Today’s episode focuses on the measurability of key performance indicators (KPIs) in organizational justice. Tom is joined by Philip Winterburn, Chief Product Officer at Convercent. Together, they dive deep into fairness, using surveys to test the ethical health of an organization, and the value of benchmarking. Organizational justice is not just about procedures, it goes beyond the law. It’s about how we treat employees throughout their employment. Fairness is when the hierarchy doesn’t affect the consequences of unethical behavior.

  • Why should we be measuring organizational justice? Philip talks about how organizations that follow standards of fairness and justice have higher employee engagement. He breaks it down to 3 Key Organizational Justice Beliefs (Employees): Do employees believe that there is fairness in the distribution of outcomes for the level of effort put in? Do employees believe the process that derives these outcomes is fair? Do employees believe that they’re actually treated fairly and with respect?
  • You should also consider their perception of things. Is their perception of the process fair, and thus, the outcomes will be fair? Philip talks about how we can drive that perception and what measures we should have around that belief. The best driver is how quickly compliance cases are being managed to closure. The longer the case drags on, the faster the organization’s credibility falls. Employees need to feel that their concern is being properly handled, which is why communication plays a huge role in this KPI.
  • What are some KPIs that are critical for organizational justice? Case closure rates, reporting rates, and surveying: these are great ways to measure an employee’s perception of fairness within the organization.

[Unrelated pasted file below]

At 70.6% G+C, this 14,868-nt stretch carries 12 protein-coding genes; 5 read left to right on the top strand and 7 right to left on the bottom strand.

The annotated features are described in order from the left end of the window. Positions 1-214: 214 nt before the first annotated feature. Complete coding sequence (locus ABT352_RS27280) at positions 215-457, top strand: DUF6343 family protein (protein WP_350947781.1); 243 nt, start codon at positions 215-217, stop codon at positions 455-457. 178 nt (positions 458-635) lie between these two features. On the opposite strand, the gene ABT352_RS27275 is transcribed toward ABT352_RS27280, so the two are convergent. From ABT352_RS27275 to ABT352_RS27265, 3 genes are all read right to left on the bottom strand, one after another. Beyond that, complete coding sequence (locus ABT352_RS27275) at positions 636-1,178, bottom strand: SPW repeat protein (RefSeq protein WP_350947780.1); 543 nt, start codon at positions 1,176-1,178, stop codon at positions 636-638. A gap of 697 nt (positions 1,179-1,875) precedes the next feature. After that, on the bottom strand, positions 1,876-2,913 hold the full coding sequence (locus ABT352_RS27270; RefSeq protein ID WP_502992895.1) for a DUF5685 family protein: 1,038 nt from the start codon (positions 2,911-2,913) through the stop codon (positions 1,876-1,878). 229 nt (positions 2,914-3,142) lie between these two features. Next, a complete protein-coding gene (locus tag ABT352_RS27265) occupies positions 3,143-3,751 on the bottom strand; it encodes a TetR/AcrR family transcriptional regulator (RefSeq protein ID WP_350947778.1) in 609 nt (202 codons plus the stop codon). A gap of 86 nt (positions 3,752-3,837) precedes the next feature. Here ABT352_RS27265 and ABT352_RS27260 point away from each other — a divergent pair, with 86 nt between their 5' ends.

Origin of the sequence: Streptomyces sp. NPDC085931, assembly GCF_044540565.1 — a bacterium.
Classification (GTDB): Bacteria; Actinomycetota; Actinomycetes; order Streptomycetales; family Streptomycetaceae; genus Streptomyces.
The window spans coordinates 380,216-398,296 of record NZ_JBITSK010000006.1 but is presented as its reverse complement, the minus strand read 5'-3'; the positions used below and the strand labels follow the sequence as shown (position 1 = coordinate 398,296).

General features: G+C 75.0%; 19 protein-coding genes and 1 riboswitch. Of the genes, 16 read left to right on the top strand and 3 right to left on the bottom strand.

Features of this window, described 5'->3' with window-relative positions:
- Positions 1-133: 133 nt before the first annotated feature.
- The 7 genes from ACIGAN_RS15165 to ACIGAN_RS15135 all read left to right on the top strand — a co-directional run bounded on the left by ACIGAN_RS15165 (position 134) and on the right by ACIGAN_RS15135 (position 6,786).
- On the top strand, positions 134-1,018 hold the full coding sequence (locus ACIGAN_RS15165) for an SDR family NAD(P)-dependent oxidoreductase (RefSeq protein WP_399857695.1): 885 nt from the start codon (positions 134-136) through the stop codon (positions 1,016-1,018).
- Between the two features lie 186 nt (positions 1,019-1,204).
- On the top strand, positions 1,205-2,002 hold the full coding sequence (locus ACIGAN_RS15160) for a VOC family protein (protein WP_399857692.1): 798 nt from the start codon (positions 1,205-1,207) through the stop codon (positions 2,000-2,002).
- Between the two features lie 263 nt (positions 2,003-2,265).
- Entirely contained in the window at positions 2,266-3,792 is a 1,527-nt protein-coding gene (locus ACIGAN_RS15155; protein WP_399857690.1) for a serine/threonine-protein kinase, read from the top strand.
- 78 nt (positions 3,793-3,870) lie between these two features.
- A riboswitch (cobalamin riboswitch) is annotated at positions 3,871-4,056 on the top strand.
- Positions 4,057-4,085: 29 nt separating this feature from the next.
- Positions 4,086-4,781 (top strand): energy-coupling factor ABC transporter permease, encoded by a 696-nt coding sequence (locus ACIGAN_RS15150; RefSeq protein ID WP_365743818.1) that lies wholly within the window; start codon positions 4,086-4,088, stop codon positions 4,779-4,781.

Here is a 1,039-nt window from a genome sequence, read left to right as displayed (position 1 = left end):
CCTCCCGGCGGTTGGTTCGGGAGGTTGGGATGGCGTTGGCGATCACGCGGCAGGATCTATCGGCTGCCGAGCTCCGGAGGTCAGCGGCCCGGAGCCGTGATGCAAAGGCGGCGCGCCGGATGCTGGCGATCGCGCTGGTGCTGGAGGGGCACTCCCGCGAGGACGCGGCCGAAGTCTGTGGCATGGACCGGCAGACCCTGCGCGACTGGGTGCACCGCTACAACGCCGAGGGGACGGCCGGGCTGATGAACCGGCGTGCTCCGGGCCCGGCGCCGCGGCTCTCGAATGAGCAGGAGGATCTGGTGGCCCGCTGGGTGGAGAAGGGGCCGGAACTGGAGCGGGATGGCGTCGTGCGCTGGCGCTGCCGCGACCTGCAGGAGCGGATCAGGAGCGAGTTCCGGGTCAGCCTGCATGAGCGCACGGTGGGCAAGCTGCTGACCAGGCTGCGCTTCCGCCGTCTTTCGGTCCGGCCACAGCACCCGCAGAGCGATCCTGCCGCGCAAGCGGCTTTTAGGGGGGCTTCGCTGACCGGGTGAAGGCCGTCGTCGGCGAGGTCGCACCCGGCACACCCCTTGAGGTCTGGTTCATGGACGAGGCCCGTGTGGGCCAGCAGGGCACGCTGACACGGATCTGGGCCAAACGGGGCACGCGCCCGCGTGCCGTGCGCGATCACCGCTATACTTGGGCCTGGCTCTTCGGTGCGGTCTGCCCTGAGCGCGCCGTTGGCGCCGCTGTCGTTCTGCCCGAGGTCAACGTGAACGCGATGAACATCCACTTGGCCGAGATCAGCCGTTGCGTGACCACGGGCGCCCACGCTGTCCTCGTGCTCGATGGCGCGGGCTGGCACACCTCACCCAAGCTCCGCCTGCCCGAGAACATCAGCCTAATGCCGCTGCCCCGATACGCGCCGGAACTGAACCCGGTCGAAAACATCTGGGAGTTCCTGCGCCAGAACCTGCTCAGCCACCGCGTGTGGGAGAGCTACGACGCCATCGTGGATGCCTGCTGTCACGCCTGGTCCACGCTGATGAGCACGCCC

• Would an anti-retaliation metric be a KPI of organizational justice? Yes. Philip talks about his fascination with the undercurrent that is retaliation. Most organizations see retaliation in very large terms. Because of this, they often miss the subtle retaliations that occur in the office. Be aware of the smaller picture and don’t brush these off; even subtle tensions can stir bigger conflicts.

Tom and Philip talk about surveys and answer these key questions:

  • What are the benefits and risks of running a survey? Surveys give compliance managers the opportunity to understand the inside workings of the organization. This does not come without its own risks. With the right levels of participation and transparency, surveys prove to be incredibly powerful information. If deployed incorrectly, the results can become biased and won’t accurately represent the organization.
  • How can you utilize a survey to test the ethical health of an organization? Gather a response set that is representative and understands the distribution in their responses.
  • How do you measure extremes that are present in some surveys? Get enough people participating so you have a good balance in representation of the organization. Some of the participants’ opinions might be extreme cases, but most should be a moderate variation.
  • Context is key when dealing with benchmarking. The human element makes benchmarking tricky. There’s rarely a clear right or wrong answer, just a magic “in-between” number where you meet the happy medium that all compliance officers are looking for. How do you get this magic number? Study the benchmarks from your organization and others, and consider what you chose to benchmark your organization against.
  • Philip shares how they’ve been bringing benchmarks to life through analytics. With analytics, you can monitor your organization’s data progress on a daily basis, and then cross-reference benchmarks across other organizations listed in their systems.

Ongoing Education

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Philip Winterburn




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